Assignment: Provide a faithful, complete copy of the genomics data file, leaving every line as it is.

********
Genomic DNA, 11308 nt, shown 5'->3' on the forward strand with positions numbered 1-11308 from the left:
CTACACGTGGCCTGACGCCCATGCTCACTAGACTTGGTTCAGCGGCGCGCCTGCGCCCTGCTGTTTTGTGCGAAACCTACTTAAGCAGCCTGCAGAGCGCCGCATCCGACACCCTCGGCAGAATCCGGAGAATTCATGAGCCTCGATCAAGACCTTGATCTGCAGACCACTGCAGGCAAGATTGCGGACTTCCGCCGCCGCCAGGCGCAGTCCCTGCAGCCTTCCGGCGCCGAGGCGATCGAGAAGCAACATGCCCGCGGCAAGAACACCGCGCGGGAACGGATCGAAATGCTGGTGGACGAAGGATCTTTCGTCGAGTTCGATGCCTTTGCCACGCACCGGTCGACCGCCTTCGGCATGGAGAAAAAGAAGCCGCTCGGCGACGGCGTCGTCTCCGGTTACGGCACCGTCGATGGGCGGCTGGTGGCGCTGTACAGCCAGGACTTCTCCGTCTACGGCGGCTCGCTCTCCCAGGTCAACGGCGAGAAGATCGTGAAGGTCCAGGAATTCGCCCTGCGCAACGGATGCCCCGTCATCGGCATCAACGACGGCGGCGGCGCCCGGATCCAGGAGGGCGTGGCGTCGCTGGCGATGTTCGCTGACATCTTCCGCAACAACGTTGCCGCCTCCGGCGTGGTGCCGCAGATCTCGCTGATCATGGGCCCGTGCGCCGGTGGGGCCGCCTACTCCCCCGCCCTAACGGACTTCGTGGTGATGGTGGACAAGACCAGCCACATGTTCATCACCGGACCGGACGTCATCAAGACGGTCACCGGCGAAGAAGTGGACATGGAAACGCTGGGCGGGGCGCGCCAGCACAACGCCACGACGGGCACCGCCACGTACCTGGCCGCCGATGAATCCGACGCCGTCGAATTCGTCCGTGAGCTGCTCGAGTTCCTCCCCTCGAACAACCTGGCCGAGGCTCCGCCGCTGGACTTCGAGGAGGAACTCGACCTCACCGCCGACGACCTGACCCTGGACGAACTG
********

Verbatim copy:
Genomic DNA, 11308 nt, shown 5'->3' on the forward strand with positions numbered 1-11308 from the left:
CTACACGTGGCCTGACGCCCATGCTCACTAGACTTGGTTCAGCGGCGCGCCTGCGCCCTGCTGTTTTGTGCGAAACCTACTTAAGCAGCCTGCAGAGCGCCGCATCCGACACCCTCGGCAGAATCCGGAGAATTCATGAGCCTCGATCAAGACCTTGATCTGCAGACCACTGCAGGCAAGATTGCGGACTTCCGCCGCCGCCAGGCGCAGTCCCTGCAGCCTTCCGGCGCCGAGGCGATCGAGAAGCAACATGCCCGCGGCAAGAACACCGCGCGGGAACGGATCGAAATGCTGGTGGACGAAGGATCTTTCGTCGAGTTCGATGCCTTTGCCACGCACCGGTCGACCGCCTTCGGCATGGAGAAAAAGAAGCCGCTCGGCGACGGCGTCGTCTCCGGTTACGGCACCGTCGATGGGCGGCTGGTGGCGCTGTACAGCCAGGACTTCTCCGTCTACGGCGGCTCGCTCTCCCAGGTCAACGGCGAGAAGATCGTGAAGGTCCAGGAATTCGCCCTGCGCAACGGATGCCCCGTCATCGGCATCAACGACGGCGGCGGCGCCCGGATCCAGGAGGGCGTGGCGTCGCTGGCGATGTTCGCTGACATCTTCCGCAACAACGTTGCCGCCTCCGGCGTGGTGCCGCAGATCTCGCTGATCATGGGCCCGTGCGCCGGTGGGGCCGCCTACTCCCCCGCCCTAACGGACTTCGTGGTGATGGTGGACAAGACCAGCCACATGTTCATCACCGGACCGGACGTCATCAAGACGGTCACCGGCGAAGAAGTGGACATGGAAACGCTGGGCGGGGCGCGCCAGCACAACGCCACGACGGGCACCGCCACGTACCTGGCCGCCGATGAATCCGACGCCGTCGAATTCGTCCGTGAGCTGCTCGAGTTCCTCCCCTCGAACAACCTGGCCGAGGCTCCGCCGCTGGACTTCGAGGAGGAACTCGACCTCACCGCCGACGACCTGACCCTGGACGAACTG